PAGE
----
Institut Jean Nicod

Accueil du site > Séminaires & Colloques > Séminaires > Archives > 2012-2013 > CPR > Séminaire CPR - 13 Nov. : F. Carvalho.

Conscious Attention, Demonstrative Reference and Immunity to Error Through Misidentification

Mardi 13 Novembre 16h30, salle de réunion IJN, Pavillon Jardin 29, rue d’Ulm 75005 Paris


Philosophers have long noticed that there is a tight connection between conscious attention and the way we understand, verify, and come to know propositions containing demonstrative expressions. If I point to an apple on the ground and say ‘this is red and round’, in order to understand my utterance you need to know which object I am referring to, something you can do by allocating your attention in the relevant direction and visually selecting the apple among other concurrently presented objects in the scene. And if you want to verify if other propositions are true of the apple, i.e., whether the thing which is red and round is also shiny, you redeploy the same procedure you used in order to grasp which object I was talking about –you consciously attend to it. In doing so, you come to have knowledge of a singular proposition : that this appleis red, round and shiny.

As such, it seems plausible to suppose that we can use this general point about the epistemic role of attention in order to account for an important epistemological property of perceptual demonstrative thoughts and judgments : that they are, in Sydney Shoemaker’s terms, immune to error through misidentification (henceforth IEM). After all, IEM has been traditionally explained in terms of one’s grounds for making a certain singular judgment, and if conscious attention provides us with the most important way in which we come to know about the properties of objects in our external environment, it is plausible to suppose it might also shed some light on the phenomenon of immunity to error through misidentification.

I will begin by introducing two models that seek to account for IEM phenomena in this manner : the traditional ’way of knowing’ (WOK) model, originally developed by Evans (1982) and Peacocke (1983) and the ’reference-fixing property’ (RFP) model, introduced by Campbell

(1997/1999/2002) as a theoretical alternative to WOK. According to the WOK model, IEM can be traced to the way in which you come to know that a certain visual feature F is instantiated in the scene. If you come to know that F-ness is instantiated by consciously attending to a location L where F-ness is perceived, if you then attribute F-ness to the object at L your judgment (’this is F’) will be immune to error through misidentification.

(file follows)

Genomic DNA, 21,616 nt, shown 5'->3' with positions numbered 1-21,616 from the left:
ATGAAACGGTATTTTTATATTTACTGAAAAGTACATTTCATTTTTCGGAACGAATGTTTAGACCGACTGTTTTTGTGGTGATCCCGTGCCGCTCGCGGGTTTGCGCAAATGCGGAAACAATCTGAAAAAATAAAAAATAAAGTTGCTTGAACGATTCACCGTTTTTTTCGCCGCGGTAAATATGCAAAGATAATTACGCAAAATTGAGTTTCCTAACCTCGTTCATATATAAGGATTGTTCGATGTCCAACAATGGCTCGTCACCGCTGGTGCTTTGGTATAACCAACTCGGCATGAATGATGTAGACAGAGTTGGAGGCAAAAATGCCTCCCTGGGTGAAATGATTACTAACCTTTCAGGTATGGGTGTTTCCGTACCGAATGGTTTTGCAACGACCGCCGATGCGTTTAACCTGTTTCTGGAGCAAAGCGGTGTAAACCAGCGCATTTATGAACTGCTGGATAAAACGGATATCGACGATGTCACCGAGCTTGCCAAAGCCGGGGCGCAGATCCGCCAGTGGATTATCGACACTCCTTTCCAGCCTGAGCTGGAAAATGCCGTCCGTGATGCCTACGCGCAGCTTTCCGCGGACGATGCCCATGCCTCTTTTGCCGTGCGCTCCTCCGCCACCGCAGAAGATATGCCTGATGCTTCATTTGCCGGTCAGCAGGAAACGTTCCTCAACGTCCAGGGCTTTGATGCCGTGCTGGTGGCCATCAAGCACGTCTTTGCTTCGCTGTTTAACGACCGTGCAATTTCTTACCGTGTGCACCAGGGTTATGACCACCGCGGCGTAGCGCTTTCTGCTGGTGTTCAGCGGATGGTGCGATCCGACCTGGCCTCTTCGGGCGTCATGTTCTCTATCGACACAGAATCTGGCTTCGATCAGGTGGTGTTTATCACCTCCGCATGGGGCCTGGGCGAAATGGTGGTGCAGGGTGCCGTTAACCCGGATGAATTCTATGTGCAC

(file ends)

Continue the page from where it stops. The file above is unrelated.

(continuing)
John Campbell, however, has argued that the WOK model cannot be right.

In certain circumstances, even if the conditions specified in WOK are met, the corresponding judgment ‘this is F’ may still turn out to be in error through misidentification. In its place, he proposes the RFP model, where IEM is traced to the role of the property F itself in visually selecting the object‘this’ refers to. If F is the property we exploit in order to visually select the object ‘this’ refers to, judgments of the form‘this is F’ will be IEM. And spatial location is, quite plausibly, the property we exploit in order to single out objects in our external environment. This explains why judgments of the form ‘this is there (at the attended location)’ are IEM.

I think this is a mistake, and my goal in this talk will be to defend the orthodox WOK model against Campbell’s objections. Once we have a correct understanding of IEM, it should be clear that the counter-examples Campbell deploys against the WOK model are spurious, and do not reveal errors through misidentification. But if we now grant that a wider range of properties, besides spatial location, can figure in perceptual demonstrative judgments that are IEM, the RFP model loses much of its appeal, and ends up yielding some very counter-intuitive results.

This gives us enough reasons to keep the WOK model. This model allows us to maintain Campbell’s correct insights on the role of conscious spatial attention in visual selection and demonstrative reference, without leading to the problems faced by the RFP model. In addition, the WOK model has already been successfully applied in explaining IEM in judgments made with indexicals like ‘I’ and ‘here’,so adopting it in the perceptual demonstrative case would allow us to explain the phenomenon in a uniform way.